When Rashad Byrdsong looks out at the grim tableau of multigenerational black poverty that afflicts his native Pittsburgh, he doesn't see an economic problem. Rather, Byrdsong -- the founder of Community Empowerment Association, Inc., a nonprofit community development organization serving some of the tougher neighborhoods of eastern Pittsburgh -- sees a threat to public health.
From street violence, single motherhood and failing schools to lack of access to transportation, fresh food and living-wage jobs, Byrdsong, a Vietnam veteran and Black Panther Party member with strong ties to the civil rights movement, argues that the framing of the poverty debate is all wrong.
"We're looking at some of these social determinants as a sort of disease. It's comparable to an epidemic," he says. "That's why we're trying to fit this within the public health model."
It's not an entirely new idea, nor is it strictly a metaphor. Over the last two decades, Byrdsong notes, a variety of policy makers and researchers have begun to address problems like youth violence and urban poverty through a public-health lens, rather than a starkly economic or social one. What are the risk factors? How can bad outcomes be prevented? Such questions, as Byrdsong sees them, can help lawmakers and social service practitioners more clearly define the problem and pursue more effective interventions.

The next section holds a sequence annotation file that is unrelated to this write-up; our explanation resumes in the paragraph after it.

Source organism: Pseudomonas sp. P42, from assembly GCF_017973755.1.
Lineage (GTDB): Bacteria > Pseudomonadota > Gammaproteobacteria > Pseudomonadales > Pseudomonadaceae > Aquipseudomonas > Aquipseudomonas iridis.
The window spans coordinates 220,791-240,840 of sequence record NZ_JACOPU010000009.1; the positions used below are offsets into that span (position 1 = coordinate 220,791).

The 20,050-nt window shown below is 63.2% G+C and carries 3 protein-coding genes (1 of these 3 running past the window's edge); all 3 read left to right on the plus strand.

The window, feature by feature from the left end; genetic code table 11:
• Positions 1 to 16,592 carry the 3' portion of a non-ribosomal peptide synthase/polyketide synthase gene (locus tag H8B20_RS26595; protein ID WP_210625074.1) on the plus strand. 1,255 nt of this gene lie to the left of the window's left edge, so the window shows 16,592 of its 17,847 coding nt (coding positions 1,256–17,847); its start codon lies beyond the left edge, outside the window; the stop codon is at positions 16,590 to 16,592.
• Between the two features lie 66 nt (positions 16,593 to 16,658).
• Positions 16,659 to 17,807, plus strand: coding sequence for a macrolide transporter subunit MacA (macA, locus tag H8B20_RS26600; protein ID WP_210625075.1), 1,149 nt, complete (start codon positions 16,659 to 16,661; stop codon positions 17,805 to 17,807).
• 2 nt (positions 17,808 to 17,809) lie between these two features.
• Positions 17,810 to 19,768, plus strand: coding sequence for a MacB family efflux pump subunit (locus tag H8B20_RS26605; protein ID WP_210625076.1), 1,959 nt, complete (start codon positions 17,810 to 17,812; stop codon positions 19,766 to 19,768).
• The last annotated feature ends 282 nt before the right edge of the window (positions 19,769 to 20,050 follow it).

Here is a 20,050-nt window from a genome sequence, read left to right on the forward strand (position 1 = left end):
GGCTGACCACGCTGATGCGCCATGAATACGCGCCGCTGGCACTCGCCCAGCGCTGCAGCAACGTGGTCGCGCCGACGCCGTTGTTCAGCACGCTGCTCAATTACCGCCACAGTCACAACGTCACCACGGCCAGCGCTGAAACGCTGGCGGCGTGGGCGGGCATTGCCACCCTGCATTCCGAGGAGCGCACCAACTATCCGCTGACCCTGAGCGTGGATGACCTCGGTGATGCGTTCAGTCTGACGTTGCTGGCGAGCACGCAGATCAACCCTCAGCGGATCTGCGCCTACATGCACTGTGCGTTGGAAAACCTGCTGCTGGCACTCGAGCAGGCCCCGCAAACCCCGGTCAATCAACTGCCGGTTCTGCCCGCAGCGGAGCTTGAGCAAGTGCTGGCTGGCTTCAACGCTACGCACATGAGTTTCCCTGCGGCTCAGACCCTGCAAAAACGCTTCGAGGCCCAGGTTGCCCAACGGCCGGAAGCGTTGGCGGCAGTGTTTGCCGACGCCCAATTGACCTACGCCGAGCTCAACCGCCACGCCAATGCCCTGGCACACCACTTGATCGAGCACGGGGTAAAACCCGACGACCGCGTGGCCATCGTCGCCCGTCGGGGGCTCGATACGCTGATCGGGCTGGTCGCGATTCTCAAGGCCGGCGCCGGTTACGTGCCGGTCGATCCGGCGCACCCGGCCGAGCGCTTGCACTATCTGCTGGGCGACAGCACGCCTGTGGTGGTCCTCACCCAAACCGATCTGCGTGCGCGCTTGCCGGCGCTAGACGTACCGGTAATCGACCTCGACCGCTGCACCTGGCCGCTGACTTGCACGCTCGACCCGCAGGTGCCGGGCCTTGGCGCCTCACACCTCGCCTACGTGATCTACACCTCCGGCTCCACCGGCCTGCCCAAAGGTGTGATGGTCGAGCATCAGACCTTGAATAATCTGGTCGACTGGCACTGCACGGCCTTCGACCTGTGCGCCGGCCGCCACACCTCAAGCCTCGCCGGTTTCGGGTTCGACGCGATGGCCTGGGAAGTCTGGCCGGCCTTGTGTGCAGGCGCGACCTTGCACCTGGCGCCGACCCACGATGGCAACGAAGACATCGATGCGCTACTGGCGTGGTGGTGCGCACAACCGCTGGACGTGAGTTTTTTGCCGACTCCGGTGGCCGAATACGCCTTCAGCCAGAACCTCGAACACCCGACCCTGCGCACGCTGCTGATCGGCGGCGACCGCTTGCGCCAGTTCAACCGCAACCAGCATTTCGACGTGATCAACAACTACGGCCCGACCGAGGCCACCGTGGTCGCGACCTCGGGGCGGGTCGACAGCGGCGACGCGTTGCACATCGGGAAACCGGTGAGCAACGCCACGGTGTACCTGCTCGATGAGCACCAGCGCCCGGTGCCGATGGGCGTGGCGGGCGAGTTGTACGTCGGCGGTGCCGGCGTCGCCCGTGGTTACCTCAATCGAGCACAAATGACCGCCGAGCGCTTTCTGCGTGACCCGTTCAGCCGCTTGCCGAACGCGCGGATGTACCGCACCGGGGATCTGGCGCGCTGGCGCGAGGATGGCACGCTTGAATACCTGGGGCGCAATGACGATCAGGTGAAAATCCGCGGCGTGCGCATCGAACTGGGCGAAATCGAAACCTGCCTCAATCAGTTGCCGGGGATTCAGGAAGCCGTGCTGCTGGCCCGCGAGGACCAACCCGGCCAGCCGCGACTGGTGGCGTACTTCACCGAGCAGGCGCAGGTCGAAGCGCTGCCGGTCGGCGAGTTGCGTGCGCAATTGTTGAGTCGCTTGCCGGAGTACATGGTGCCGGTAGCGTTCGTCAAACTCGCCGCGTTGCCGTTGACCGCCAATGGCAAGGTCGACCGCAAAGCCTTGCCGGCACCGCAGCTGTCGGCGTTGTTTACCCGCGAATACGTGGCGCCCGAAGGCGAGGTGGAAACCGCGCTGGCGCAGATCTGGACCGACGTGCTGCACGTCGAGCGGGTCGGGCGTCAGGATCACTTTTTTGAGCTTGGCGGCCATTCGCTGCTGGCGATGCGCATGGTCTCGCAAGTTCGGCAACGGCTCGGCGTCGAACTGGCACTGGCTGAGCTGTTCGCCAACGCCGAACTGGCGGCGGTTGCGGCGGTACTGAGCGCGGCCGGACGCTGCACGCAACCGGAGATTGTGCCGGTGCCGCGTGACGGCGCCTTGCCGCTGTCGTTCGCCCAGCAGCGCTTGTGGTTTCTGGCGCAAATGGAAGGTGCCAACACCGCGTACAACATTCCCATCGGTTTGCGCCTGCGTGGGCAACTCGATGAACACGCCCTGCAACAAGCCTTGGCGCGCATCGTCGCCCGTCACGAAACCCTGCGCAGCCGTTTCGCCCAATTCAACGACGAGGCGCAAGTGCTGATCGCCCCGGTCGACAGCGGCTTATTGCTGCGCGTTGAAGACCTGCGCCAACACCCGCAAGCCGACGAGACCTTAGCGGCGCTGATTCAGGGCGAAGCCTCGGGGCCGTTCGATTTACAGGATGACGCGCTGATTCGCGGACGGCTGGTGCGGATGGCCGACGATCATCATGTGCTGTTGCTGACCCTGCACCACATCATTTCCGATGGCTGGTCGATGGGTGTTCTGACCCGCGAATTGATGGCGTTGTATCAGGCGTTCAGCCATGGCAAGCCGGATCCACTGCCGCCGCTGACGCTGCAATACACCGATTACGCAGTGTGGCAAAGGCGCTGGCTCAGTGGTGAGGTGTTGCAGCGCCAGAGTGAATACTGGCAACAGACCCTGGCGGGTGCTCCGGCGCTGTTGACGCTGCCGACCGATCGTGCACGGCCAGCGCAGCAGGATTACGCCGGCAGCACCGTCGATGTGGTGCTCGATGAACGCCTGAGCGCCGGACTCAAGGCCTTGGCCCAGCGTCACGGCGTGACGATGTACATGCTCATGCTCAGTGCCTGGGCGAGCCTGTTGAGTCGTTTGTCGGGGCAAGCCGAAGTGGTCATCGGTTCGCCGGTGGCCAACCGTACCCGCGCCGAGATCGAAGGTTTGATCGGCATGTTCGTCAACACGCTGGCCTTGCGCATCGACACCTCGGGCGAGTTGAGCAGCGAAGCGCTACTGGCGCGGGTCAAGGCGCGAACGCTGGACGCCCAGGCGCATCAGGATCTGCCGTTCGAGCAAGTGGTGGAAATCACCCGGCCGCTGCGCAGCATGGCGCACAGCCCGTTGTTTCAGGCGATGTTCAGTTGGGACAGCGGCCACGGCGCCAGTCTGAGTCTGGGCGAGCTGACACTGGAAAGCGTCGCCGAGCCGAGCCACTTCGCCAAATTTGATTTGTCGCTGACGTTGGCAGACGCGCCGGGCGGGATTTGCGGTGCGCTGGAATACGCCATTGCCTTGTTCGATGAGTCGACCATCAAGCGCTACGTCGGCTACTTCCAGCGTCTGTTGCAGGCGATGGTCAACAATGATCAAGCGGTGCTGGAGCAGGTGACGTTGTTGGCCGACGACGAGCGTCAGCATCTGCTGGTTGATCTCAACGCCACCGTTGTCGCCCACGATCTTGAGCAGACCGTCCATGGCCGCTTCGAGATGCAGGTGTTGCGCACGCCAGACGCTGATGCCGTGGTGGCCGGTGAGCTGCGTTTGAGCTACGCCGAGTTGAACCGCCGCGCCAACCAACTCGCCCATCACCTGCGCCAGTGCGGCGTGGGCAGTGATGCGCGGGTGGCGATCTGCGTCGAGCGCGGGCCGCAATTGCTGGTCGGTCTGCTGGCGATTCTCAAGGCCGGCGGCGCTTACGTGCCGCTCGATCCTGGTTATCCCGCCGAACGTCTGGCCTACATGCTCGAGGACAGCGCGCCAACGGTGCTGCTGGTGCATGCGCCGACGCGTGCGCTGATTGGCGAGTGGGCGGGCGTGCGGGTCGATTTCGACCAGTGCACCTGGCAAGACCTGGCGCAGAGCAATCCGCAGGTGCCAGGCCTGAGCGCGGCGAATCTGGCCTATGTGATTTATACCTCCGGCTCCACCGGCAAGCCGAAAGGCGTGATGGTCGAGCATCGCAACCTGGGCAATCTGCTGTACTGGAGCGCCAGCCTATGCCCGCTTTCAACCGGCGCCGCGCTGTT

For many members of the black community -- particularly children -- the stakes are high.
Even before the most recent recession, some 13 million families with children in the United States were considered nominally "low income," according to data compiled in 2009 by the Urban Institute in Washington, D.C. Of these, about 58 percent were black, Hispanic or other non-whites. Today, among people who fall below the poverty line, the rate for blacks and Hispanics of any race -- 27.4 percent and 26.6 percent, respectively -- is roughly three times as high as the rate for non-Hispanic whites (9.9 percent).
In a separate study, the Urban Institute also concluded that black children are roughly 2.5 times more likely than white children to experience poverty -- and 7 times more likely to be persistently poor.
Meanwhile, a high correlation exists between the unique deprivations of poverty and a variety of health and developmental issues, particularly among children. A 2011 report from the National Center for Children in Poverty, for example, noted that nearly a third of poor children are exposed to second-hand smoke in their homes -- a key risk factor for developing numerous respiratory problems, including asthma -- compared to about 12 percent of non-poor children. In the last 15 years, one-quarter of poor children were born to mothers who smoked during pregnancy.
Writing in the Oakland Tribune in January, Jill Duerr Berrick, the Zellerbach Family Foundation Professor of Social Welfare at UC Berkeley, also noted that "poor children are more likely to be born prematurely or with low-birth weight" and that "poor children are more likely to die in the first year of life."